# Are the so called force balance drawings for motion systems “counterintuitive”?

Lets take the standard mass-spring-damper system with an external force. Please also see the image. As we all know making mistakes with signs in these questions is a common error. There is even an earlier question about confusion on the sign here on stackexchange.

In order not to make mistakes with signs, I always teach my students to start with

F = ma

Then from here, I ask them to think a standard Cartesian coordinate system on top of the picture. For this example, it would thus mean that the external force has a positive sign in this picture, but the forces related to the spring and damper have a negative sign. So now the left-hand side becomes:

$$- F_k - F_v + F_{ext} = ma$$

Now rearranging and substitution will give them:

$$F_{ext} = ma + F_k + F_v$$

$$F_{ext} = m \ddot{x} + f_v \dot{x} + kx$$

Unfortunately, if we put this equation into a force balance picture as shown here: It becomes very difficult for the students to grasp. They understand that the external force is pointing to the right and they also understand that the spring force and friction force are pointing to the left. However, when it comes to the newtonian force to the left they get confused and find it counter intuitive although we have just derived the equation by ourselves as shown above.

I seem not to be able to explain intuitively where this force $$F_{newton}$$ comes from. Could someone help me to explain this more intuitively to the students? I think the reason why I cannot explain it so well is because in the picture $$F_{newton}$$ is not visible explicitly, while all the other forces are all visible: an external force, e.g. pulling by hand, a spring and a damper, but how can this mass out of nothing exert a force and why is it in the other direction.

• Are you sure you should draw $F_{newton}$? From what I understand it is just the net force as in $F_{net}=ma$. You don't need a force balance to explain what is happening: when you sum all the forces you get some net force which causes the acceleration of the block. Introducing this artificial $F_{newton}$ just causes confusion. – AccidentalTaylorExpansion Jan 26 '19 at 22:25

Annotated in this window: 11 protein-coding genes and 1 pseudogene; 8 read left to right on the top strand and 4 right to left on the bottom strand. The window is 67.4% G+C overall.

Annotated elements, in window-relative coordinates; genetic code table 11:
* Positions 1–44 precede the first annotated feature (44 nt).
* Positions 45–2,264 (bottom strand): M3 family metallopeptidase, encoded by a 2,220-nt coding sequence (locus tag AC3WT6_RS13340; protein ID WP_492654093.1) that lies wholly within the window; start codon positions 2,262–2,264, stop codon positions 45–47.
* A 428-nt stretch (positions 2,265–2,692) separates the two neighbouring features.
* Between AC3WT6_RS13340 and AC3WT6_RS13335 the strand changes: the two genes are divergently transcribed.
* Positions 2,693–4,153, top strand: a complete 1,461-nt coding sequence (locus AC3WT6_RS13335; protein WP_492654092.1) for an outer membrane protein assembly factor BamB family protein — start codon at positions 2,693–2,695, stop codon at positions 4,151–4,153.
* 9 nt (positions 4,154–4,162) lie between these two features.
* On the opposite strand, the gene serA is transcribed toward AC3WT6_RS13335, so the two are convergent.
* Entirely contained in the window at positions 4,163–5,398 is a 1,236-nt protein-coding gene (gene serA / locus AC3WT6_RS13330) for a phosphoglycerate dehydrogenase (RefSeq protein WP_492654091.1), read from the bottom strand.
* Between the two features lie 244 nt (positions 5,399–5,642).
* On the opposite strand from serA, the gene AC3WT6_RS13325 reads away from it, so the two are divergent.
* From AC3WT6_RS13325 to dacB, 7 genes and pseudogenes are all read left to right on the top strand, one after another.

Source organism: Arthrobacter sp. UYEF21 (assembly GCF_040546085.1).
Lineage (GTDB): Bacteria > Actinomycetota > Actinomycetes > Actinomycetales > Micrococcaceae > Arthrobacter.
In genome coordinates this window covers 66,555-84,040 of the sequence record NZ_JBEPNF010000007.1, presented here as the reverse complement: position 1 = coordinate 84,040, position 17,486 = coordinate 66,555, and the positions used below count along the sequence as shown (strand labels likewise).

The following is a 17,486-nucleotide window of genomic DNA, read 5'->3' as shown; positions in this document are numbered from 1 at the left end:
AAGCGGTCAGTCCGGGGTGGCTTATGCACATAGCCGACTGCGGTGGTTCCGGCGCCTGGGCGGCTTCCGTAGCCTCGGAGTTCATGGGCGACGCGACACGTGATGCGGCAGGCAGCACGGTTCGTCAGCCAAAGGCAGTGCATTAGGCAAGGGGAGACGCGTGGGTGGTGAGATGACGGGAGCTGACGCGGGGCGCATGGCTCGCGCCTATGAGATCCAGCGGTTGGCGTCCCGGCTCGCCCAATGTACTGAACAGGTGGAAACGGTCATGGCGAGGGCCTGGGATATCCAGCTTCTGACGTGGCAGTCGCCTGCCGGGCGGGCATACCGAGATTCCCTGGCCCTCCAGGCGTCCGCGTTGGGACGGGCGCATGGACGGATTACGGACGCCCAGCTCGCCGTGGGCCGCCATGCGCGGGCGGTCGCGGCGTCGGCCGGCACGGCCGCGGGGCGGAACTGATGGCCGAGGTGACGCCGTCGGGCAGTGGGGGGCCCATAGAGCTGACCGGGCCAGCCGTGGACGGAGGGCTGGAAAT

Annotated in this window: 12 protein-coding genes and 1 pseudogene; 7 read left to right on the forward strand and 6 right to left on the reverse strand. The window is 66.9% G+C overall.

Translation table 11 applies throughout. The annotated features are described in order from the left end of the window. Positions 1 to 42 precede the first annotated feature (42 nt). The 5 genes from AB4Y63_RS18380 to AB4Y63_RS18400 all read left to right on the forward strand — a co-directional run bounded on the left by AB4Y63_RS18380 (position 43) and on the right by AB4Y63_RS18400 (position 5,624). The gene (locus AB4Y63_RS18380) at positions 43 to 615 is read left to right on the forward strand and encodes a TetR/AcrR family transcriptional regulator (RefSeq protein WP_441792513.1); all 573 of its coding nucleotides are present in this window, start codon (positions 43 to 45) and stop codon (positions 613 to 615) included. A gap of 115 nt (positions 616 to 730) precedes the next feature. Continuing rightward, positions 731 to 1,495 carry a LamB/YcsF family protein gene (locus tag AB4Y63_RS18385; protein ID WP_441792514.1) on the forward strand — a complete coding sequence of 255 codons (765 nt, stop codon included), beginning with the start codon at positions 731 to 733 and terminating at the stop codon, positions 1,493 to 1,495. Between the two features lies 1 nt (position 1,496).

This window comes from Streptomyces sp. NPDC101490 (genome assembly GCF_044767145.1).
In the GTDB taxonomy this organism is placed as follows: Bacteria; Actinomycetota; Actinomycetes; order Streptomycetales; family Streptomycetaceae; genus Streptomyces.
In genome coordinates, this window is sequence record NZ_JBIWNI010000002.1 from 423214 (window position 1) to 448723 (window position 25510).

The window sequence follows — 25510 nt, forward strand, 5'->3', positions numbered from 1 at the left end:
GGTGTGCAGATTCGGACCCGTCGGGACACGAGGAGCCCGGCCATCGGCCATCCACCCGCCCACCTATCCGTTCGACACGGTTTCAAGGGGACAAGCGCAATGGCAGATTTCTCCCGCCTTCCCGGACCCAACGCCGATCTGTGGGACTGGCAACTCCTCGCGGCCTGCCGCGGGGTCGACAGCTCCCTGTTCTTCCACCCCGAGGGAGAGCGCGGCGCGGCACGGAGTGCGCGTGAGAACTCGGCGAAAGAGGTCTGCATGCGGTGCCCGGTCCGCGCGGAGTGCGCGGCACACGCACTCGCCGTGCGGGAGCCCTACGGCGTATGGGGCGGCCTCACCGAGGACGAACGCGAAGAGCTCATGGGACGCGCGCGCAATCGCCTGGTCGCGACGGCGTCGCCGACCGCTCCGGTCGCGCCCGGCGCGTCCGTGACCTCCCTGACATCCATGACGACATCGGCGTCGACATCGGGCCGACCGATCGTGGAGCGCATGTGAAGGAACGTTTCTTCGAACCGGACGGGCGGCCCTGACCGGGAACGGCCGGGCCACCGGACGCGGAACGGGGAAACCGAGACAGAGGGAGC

• What do you mean by "newtonian force"? Is it the sum of the three real forces? If so, do not include it in a force diagram. If you know the direction of the net force because, for example, you know the direction of acceleration, draw the arrow somewhere else. – garyp Jan 26 '19 at 22:35
• Presumably $F_{\text{newton}}$ is an attempt to show that the mass has inertia? A better way to do all of this IMO is draw two diagrams. One shows all the forces, the other shows all the changes of momentum (or "mass $\times$ accelerations" if you are being simple-minded). Then write equations to make the two diagrams "equivalent" (It's intuitively obvious what "equivalent" means - so don't confuse your students by trying to make a rigorous definition!) – alephzero Jan 26 '19 at 22:40
• To second the above, I think that the only forces that should be drawn on Free Body Diagrams are forces that you would plug into Newton's 2nd law. But I guess I'm not 100% sure what $F_{newton}$ is, so maybe I could be persuaded otherwise? – Bunji Jan 27 '19 at 0:54
• I see: $F_\mathrm{Newton} = ma$. But $ma$ is not a force. There is a list of reasons for writing Newton's second law as $a=F_\mathrm{net}/m$ instead of $F=ma$, and this confusion adds to the list. – garyp Jan 27 '19 at 2:02

The diagram can be thought of as a statics situation in the accelerated (relative to the ground) frame of reference of the mass with $$F_{\rm newton}$$ as a fictitious force.
Another example is an object moving in a circle undergoing centripetal acceleration under the influence of a force $$F$$ whose direction is towards the centre of circle.
In the frame of reference of the object there is a force $$F$$ but no acceleration of the object.
So that Newton’s laws can be used in that accelerated frame a fictitious force equal in magnitude and opposite in direction is introduced and often labelled as $$ma_{\rm centrifugal}$$ where $$m$$ is the mass of the object. The magnitudes of the centripetal and centrifugal acceleration are the same but they are opposite in direction.